Allowing room for doubt as a spiritual exercise; day 14 of Ramadan

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“The opposite of faith isn’t doubt, it’s certainty.” – Anne Lamont

There was a time in my life when I read my Bible and I took the entirety of it literally. From a 6 day creation found in Genesis to end times imagery found in Revelation, if it was in the Bible I thought…believed…it had to be completely true and literal.
But I didn’t account for several things; context, audience, hermeneutics, literary techniques, different writers, figures of speech, historicity, etc.
I admit, when I started reading the Bible through a lens that wasn’t completely literal, it shattered me and I was somewhat distraught, because I thought that’s how you had to read the Bible, that’s you had to deem it infallible and inerrant- the classic ALL or NONE fallacy…

But nowadays I examine and read the Bible through the lens of Jesus, in which I do think that is how it meant to be read. I also read it with the mindset of “it being written by real people in real places in real times.” (hat tip to Rob Bell for that terminology)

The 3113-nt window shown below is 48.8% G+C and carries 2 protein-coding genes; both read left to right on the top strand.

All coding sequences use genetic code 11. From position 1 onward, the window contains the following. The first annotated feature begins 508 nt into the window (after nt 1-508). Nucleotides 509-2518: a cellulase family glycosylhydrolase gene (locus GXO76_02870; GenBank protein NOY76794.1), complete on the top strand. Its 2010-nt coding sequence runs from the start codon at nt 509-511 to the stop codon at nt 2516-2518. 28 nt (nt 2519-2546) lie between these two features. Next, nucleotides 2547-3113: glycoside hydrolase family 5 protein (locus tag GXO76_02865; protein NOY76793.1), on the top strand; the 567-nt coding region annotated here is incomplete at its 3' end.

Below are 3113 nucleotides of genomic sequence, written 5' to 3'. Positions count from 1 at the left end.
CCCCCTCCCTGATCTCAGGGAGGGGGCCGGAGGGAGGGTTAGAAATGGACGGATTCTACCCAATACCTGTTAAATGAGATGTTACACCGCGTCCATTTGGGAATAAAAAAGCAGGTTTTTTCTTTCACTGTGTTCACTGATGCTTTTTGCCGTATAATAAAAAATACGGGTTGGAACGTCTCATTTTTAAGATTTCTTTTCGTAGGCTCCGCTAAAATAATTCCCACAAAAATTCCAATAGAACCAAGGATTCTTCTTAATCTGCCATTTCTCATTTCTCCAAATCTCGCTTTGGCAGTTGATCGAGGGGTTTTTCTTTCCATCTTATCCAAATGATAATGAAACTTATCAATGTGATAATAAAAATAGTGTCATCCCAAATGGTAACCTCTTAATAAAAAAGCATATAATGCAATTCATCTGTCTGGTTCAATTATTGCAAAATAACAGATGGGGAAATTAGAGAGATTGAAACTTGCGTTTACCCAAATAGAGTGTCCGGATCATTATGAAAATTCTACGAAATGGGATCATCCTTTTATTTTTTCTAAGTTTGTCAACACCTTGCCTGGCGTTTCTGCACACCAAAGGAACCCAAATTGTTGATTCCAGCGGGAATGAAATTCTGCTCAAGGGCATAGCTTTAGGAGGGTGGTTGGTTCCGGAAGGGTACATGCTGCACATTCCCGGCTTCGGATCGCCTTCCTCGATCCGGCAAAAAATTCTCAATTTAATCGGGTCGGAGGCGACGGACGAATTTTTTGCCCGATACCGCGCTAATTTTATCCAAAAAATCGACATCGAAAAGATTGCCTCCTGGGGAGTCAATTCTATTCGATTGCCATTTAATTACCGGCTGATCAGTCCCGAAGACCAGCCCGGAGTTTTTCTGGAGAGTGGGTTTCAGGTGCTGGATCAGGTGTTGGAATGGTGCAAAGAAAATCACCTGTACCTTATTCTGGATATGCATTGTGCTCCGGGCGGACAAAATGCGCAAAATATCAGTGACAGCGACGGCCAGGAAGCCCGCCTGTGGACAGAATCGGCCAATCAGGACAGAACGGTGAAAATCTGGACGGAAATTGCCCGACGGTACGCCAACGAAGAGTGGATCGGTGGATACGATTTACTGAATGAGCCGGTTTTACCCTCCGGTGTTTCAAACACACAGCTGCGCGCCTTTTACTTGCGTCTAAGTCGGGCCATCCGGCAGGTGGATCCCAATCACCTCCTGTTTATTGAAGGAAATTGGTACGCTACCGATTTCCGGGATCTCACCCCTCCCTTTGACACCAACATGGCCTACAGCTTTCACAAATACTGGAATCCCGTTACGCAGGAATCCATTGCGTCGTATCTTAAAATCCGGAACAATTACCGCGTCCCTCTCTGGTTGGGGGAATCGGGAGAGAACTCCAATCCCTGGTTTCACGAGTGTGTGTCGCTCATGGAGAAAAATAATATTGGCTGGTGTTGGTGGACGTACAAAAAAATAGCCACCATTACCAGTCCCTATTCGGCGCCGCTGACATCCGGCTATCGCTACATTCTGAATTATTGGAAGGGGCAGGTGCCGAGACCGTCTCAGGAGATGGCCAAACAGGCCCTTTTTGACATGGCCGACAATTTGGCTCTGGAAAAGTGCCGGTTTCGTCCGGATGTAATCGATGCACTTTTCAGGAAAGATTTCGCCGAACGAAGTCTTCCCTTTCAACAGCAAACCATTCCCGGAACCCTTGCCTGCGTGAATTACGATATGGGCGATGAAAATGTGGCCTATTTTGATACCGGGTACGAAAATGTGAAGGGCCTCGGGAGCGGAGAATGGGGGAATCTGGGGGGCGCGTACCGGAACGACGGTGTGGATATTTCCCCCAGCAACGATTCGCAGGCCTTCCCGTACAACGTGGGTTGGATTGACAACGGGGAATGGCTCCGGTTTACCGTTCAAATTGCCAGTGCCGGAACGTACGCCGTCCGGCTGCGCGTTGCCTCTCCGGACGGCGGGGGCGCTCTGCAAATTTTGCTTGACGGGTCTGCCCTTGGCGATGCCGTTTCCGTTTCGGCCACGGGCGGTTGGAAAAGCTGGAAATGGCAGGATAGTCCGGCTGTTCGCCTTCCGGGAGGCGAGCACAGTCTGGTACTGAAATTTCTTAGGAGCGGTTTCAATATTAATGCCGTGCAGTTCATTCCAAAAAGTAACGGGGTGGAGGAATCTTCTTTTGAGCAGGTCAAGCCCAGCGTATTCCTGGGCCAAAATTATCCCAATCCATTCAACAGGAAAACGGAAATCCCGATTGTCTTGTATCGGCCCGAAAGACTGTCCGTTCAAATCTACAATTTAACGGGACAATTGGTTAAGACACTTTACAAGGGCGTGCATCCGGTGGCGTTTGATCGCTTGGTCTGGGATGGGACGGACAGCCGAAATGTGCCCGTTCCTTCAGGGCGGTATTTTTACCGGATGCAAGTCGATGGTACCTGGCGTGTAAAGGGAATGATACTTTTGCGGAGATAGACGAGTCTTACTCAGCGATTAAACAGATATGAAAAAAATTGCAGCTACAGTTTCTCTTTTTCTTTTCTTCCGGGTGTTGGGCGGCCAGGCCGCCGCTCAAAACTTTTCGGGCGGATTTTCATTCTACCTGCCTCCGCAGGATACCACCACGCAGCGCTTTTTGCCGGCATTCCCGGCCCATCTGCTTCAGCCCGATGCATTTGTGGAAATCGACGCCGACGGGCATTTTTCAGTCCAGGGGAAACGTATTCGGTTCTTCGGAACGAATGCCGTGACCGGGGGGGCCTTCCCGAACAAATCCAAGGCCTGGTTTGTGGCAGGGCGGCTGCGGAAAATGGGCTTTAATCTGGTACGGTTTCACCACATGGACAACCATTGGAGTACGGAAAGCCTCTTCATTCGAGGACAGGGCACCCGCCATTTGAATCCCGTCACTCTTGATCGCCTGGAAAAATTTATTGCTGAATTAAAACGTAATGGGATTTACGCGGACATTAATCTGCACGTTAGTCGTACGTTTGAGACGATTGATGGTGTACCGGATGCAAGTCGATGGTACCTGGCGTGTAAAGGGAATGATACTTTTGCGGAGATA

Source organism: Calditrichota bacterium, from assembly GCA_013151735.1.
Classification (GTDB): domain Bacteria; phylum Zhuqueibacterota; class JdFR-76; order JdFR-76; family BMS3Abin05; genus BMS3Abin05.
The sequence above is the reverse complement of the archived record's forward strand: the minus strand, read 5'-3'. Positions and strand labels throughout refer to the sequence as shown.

I think that because I do hold this stance of the Bible, and even my faith, I am at a place where I’m healthier for it. I’m not hung up on parts that I once deemed necessary to my faith; yes I do find myself doing what I can to emulate Jesus in my life in my doing as well as my being, but sometimes you gotta eat the meat and spit out the bones and fat, sometimes you have to take portions of it seriously but not literally.
My church covered this a few months ago as to what a healthy stance looks like when it comes to reading the Bible:
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I agree with all those statements, and so while I might align myself as a Red Letter Christ-centric Universalist with theistic evolution thoughts and ideas, I hold it with an open posture that says I might be wrong…and you know what, that’s okay if I am wrong, my faith is one that’s okay with the challenging that comes from the inside as well as the outside.